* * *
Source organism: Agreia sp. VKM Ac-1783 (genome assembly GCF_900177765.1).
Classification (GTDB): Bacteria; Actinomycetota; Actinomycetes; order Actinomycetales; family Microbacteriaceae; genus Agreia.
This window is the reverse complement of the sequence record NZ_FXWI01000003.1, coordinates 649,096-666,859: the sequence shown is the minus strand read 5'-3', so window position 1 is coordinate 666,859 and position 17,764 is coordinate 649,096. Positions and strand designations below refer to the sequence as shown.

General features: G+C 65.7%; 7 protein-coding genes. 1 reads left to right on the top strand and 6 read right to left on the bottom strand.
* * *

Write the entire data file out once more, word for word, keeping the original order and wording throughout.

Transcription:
Source organism: Agreia sp. VKM Ac-1783 (genome assembly GCF_900177765.1).
Classification (GTDB): Bacteria; Actinomycetota; Actinomycetes; order Actinomycetales; family Microbacteriaceae; genus Agreia.
This window is the reverse complement of the sequence record NZ_FXWI01000003.1, coordinates 649,096-666,859: the sequence shown is the minus strand read 5'-3', so window position 1 is coordinate 666,859 and position 17,764 is coordinate 649,096. Positions and strand designations below refer to the sequence as shown.

General features: G+C 65.7%; 7 protein-coding genes. 1 reads left to right on the top strand and 6 read right to left on the bottom strand.